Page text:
So what is the meaning of this enigmatic passage? Who is the child that is deserving of all of these divine names?
There are several Jewish interpretations offered to explain this verse, but they all recognize that the verse is speaking of Hezekiah’s salvation from the threat of Sennacherib. The words “he called his name” can be read in three different ways. 1) That the following phrases are all names of the child (this is how the Christians read the verse). 2) That the phrases following the introduction (“he called his name”) are descriptions of the one doing the calling. 3) The concept of calling a name is not being used in its literal sense, but rather in a metaphoric sense as in Ruth 4:11, where the phrase “and call a name” is used to mean – making a mark, or leaving a memory. According to this interpretation the phrases are not names of the child or of the name-giver. Rather these describe concepts that people will associate with the memory of the child. All of these interpretations conform with the grammatical structure of the verse, and the Jewish commentators may utilize any of the three readings (or a combination of these explanations) of this introductory phrase.
Assuming that the names are titles of the child, one Jewish commentator offers the following interpretation. The child will be called “The Mighty God, Father unto eternity and Prince of peace is planning a wonder.” In other words, the child’s name is a complete sentence describing God’s action. Another interpretation in keeping with this reading of the introductory phrase ascribes all of these titles to Hezekiah, but changes the translation. Hezekiah was a wonderful counselor to his people. The words “e-l gibbor”, generally translate as “mighty God”, but they could just as easily mean “mighty warrior”, with no reference to divinity. In fact the same expression “el gibbor” is found in Ezekiel 32:21 (in the plural form) and the context makes it obvious that the reference is to humans with no connection to divine strength. “Avi ad” is generally translated as “father of eternity”, but that is not the literal meaning of the words. The literal translation is “father unto” or “father until”, with the implication of “father unto eternity.” Some would argue that Hezekiah’s personal life reflected God’s control over time, for he merited two miracles that violated the natural laws of time (Isaiah 38). Others would say that the translation is incorrect, but rather it should read “father of spoils”, which is an apt description of Hezekiah’s victory over Sennacherib. And Hezekiah was indeed a prince of peace, as Isaiah prophesied (39:8).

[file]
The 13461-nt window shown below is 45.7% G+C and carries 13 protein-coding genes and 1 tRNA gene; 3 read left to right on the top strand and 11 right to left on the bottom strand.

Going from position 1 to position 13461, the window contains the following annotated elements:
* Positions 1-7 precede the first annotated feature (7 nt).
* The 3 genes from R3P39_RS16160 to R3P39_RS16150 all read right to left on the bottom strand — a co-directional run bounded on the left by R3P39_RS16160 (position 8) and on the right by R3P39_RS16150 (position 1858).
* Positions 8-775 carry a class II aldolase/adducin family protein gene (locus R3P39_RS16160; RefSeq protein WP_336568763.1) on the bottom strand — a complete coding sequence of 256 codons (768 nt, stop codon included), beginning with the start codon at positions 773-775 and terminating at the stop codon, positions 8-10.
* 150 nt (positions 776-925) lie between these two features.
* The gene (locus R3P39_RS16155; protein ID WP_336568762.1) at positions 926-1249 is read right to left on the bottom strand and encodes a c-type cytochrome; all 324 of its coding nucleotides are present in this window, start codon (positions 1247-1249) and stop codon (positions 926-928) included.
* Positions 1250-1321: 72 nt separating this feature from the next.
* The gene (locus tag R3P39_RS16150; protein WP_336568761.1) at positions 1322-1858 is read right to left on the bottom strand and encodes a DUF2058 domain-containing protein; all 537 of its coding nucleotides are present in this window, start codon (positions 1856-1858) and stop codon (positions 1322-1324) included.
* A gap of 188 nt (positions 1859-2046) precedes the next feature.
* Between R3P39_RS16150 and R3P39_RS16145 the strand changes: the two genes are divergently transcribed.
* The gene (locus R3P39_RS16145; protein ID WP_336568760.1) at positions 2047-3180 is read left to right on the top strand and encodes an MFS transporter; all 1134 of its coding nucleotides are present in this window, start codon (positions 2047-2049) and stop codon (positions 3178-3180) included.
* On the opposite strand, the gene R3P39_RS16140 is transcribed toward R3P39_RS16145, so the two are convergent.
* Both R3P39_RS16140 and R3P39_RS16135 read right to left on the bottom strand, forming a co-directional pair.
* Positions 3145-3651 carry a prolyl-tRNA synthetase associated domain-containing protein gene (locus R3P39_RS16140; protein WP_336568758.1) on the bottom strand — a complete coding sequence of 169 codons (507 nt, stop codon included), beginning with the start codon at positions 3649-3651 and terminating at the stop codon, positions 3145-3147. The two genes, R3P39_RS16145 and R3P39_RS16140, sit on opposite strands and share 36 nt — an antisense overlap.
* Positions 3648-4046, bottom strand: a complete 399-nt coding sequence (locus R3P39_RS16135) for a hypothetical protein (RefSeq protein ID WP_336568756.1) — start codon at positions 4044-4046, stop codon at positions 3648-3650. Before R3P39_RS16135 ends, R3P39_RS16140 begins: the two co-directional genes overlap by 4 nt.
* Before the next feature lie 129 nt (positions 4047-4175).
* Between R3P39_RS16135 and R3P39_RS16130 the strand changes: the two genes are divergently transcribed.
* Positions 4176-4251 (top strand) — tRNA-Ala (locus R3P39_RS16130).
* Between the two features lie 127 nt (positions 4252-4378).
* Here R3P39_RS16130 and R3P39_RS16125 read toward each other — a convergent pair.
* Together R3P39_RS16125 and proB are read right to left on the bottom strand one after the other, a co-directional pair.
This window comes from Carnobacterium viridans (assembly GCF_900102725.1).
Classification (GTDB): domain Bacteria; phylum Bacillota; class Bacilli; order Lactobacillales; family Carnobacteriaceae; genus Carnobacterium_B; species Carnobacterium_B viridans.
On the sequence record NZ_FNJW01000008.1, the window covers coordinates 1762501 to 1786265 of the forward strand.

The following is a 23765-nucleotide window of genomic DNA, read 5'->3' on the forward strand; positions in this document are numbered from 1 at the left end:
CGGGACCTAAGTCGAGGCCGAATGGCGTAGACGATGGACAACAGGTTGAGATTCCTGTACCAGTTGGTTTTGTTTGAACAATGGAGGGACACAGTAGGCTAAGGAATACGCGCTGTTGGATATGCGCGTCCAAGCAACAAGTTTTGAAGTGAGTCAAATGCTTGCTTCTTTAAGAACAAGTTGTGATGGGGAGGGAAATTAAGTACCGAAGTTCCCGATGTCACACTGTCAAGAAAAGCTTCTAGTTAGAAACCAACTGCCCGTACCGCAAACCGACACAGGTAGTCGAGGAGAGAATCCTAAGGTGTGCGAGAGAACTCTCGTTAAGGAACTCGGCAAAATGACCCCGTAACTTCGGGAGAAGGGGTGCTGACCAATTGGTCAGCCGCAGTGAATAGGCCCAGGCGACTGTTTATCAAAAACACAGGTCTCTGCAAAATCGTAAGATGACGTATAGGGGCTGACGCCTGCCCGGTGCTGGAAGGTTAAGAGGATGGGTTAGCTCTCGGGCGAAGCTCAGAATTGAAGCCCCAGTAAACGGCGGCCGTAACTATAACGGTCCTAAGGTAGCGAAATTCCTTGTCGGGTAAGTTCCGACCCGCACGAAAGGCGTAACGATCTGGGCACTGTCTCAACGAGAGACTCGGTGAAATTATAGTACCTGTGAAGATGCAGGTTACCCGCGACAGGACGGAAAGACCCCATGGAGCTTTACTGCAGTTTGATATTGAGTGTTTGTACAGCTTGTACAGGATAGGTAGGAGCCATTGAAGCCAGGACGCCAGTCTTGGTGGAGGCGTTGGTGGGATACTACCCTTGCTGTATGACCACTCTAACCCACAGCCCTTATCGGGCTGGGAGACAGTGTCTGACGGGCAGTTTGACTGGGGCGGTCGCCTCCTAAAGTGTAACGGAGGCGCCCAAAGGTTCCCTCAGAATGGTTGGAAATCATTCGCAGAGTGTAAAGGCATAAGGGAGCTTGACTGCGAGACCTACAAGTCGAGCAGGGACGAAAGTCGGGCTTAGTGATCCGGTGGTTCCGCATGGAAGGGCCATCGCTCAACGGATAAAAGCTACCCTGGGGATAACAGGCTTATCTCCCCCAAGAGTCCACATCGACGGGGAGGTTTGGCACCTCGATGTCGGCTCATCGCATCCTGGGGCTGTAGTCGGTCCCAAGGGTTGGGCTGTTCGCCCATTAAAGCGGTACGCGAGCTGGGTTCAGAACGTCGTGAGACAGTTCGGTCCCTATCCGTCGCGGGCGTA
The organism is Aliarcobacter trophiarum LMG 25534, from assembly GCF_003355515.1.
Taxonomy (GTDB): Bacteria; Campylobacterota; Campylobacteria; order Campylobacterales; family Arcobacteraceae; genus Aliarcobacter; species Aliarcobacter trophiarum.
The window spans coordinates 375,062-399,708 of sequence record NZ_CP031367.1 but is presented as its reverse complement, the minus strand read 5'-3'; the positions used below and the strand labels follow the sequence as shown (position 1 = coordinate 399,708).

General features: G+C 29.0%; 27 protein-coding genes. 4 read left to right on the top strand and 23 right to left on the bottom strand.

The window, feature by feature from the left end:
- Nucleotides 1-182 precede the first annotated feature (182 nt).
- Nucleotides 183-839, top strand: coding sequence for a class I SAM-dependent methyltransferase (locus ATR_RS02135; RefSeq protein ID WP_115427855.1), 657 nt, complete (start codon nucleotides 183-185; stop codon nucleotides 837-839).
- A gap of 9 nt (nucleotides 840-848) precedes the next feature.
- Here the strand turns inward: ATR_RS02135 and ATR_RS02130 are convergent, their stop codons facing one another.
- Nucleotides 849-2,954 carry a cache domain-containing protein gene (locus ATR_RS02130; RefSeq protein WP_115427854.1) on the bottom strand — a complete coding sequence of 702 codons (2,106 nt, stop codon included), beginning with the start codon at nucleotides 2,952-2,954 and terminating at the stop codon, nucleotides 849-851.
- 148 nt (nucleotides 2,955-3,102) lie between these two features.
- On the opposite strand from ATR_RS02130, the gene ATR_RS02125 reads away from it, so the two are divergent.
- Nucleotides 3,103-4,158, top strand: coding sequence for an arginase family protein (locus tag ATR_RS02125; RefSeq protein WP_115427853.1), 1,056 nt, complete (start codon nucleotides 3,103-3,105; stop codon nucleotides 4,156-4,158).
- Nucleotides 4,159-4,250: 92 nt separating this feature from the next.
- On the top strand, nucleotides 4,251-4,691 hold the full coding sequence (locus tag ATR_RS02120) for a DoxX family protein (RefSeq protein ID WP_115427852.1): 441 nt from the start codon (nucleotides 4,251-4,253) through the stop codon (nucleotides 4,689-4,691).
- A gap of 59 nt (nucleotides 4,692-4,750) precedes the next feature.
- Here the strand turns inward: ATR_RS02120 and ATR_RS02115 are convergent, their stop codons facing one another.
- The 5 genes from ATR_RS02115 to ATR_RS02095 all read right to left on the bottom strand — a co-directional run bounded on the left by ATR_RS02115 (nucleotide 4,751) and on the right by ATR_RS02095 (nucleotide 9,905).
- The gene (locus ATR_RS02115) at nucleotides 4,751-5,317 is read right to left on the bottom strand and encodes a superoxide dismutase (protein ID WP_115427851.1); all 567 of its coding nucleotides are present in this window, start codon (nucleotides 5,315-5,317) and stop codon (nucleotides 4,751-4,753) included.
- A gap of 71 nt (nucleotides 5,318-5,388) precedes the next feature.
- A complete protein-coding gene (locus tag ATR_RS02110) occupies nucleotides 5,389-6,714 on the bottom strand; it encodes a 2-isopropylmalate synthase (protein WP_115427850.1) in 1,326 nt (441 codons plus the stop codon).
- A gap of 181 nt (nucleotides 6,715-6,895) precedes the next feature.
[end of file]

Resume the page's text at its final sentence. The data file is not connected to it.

The oldest Jewish commentary (Targum – which probably predates the advent of Christianity) explains that the first three titles in the verse are those of the One giving the name, while the name given to the child is “prince of peace.” So God is the wonderful Counselor, Mighty God, and Father unto (eternity), while Hezekiah is the prince of peace.
The spirit of the verse, is that the child will somehow be a cause for the salvation of the Jewish people from the oppression of Sennacherib. Indeed, Hezekiah’s prayer was the catalyst for God’s intervention on behalf of His people (Isaiah 37:21, 2Kings 19:20). Isaiah is comforting his people. Although Achaz (Hezekiah’s father) was evil, but his child was holy and righteous. In the merit of this holy child, who bore upon his shoulders the government of his people, the nation could hope to survive the onslaught of Sennacherib and his hordes.